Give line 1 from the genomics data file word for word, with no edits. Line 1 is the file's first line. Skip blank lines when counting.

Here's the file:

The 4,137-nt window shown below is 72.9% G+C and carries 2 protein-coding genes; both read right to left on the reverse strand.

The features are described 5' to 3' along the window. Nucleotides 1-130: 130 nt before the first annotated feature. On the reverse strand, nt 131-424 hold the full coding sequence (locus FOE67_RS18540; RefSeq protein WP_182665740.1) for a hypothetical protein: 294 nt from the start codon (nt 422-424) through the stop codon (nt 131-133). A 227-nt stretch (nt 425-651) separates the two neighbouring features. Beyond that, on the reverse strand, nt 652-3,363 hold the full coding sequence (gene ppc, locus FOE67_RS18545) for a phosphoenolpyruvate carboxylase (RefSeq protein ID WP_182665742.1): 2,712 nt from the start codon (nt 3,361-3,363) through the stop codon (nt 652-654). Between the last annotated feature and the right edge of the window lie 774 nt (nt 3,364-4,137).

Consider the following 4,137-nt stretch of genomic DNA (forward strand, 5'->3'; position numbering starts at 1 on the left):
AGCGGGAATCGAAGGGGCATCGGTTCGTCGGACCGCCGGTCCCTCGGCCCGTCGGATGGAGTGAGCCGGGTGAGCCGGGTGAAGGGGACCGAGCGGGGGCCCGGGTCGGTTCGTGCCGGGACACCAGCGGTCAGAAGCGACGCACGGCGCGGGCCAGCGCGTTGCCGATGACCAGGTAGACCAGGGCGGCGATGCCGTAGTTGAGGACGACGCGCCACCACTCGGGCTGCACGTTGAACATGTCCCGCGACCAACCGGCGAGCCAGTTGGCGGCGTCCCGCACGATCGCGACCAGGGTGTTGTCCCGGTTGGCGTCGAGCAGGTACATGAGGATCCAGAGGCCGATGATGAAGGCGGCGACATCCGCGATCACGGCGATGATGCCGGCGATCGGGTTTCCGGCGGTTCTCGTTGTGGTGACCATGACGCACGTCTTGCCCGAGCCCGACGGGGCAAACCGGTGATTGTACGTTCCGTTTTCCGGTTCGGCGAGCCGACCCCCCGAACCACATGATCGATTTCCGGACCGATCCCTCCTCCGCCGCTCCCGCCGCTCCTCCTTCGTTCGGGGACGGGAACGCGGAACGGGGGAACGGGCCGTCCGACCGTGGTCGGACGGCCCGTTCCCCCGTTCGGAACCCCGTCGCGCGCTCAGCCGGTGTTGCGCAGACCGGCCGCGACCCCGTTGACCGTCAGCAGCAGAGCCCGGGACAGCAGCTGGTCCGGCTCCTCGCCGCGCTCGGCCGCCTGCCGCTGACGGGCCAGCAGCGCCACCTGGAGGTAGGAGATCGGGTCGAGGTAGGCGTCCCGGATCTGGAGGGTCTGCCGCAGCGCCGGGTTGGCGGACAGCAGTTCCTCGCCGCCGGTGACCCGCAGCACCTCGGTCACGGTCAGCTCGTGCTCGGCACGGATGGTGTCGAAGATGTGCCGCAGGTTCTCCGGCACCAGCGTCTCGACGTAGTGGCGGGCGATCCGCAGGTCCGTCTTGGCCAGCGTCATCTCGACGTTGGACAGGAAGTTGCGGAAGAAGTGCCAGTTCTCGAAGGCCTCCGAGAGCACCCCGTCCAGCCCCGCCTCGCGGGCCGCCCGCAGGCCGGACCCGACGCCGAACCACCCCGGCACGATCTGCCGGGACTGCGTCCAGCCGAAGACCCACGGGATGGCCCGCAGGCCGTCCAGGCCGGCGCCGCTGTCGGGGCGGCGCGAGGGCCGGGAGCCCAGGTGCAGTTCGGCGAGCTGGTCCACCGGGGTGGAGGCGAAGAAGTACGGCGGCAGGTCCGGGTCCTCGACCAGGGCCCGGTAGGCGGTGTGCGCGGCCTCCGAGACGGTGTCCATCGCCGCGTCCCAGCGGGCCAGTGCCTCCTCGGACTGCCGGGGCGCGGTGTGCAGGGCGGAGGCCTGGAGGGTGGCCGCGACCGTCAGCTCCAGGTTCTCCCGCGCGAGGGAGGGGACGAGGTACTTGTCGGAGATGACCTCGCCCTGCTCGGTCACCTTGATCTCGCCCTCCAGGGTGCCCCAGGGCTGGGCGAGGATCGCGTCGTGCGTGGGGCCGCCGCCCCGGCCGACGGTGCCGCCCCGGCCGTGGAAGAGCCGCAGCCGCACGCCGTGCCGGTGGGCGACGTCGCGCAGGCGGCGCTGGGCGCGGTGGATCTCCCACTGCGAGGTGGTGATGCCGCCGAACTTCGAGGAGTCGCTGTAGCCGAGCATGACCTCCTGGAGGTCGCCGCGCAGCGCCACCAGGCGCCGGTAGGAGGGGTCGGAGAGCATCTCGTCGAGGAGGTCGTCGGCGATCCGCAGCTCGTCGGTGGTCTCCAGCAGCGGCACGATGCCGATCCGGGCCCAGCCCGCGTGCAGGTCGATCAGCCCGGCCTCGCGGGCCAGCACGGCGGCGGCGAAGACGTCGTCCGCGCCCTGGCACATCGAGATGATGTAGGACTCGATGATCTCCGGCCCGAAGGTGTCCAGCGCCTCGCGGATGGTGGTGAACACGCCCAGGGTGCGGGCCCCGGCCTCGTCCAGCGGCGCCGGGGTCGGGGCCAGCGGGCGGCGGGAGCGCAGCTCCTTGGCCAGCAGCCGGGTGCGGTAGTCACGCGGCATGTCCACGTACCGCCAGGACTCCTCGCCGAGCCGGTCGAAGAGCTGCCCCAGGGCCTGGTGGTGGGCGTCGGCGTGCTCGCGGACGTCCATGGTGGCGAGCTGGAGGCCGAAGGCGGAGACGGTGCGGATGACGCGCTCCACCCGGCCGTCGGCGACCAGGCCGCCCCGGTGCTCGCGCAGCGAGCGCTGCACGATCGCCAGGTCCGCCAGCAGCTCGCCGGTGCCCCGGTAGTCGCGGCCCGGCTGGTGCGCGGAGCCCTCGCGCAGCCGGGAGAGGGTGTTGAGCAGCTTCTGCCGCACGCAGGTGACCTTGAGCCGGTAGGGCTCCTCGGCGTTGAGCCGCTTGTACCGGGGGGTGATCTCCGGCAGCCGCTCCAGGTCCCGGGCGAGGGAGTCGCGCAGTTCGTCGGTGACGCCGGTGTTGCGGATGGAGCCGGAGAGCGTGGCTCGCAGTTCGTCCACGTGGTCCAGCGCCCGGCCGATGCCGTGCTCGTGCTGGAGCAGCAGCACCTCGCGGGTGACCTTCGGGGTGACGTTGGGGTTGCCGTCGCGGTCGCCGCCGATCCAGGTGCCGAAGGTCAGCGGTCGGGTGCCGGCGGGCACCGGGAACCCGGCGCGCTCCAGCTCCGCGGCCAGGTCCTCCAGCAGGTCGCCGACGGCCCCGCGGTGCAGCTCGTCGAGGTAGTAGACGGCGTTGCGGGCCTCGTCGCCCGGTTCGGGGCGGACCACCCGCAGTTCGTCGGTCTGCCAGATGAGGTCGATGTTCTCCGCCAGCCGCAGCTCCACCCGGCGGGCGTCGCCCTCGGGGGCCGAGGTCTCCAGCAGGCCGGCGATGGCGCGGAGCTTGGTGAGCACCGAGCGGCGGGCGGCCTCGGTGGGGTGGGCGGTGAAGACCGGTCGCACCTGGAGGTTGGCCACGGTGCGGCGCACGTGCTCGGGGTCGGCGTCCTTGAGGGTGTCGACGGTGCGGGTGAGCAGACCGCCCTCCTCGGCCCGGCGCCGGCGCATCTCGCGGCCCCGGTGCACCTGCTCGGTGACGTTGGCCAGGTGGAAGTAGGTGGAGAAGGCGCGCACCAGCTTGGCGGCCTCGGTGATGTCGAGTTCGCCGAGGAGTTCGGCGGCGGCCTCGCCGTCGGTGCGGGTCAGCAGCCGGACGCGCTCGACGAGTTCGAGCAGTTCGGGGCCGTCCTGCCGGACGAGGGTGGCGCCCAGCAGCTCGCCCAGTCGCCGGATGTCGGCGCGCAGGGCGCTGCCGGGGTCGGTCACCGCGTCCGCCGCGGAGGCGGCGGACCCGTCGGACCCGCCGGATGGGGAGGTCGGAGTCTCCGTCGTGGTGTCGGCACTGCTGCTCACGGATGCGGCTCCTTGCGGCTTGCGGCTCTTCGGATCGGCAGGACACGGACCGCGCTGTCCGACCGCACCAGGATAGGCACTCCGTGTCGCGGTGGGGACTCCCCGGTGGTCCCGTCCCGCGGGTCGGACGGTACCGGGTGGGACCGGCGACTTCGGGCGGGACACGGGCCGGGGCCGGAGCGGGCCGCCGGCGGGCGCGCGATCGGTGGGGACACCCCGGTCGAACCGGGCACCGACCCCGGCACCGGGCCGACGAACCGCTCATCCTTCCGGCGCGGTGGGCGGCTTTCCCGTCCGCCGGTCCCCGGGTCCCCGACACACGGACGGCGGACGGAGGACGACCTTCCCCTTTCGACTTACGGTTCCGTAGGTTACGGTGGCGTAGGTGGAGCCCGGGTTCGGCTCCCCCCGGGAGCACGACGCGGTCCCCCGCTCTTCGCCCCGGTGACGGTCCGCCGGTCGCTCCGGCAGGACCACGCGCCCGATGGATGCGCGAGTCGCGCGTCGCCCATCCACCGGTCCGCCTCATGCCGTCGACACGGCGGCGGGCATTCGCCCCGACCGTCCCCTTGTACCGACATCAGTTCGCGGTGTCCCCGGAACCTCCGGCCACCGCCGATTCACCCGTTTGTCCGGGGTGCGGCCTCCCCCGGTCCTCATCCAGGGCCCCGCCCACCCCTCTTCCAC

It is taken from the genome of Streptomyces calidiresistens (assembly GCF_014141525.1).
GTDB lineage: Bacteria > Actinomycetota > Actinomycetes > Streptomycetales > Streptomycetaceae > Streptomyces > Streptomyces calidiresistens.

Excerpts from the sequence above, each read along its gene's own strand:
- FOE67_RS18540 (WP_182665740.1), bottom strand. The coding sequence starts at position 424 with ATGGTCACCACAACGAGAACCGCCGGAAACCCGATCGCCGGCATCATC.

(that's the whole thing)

The 4,137-nt window shown below is 72.9% G+C and carries 2 protein-coding genes; both read right to left on the reverse strand.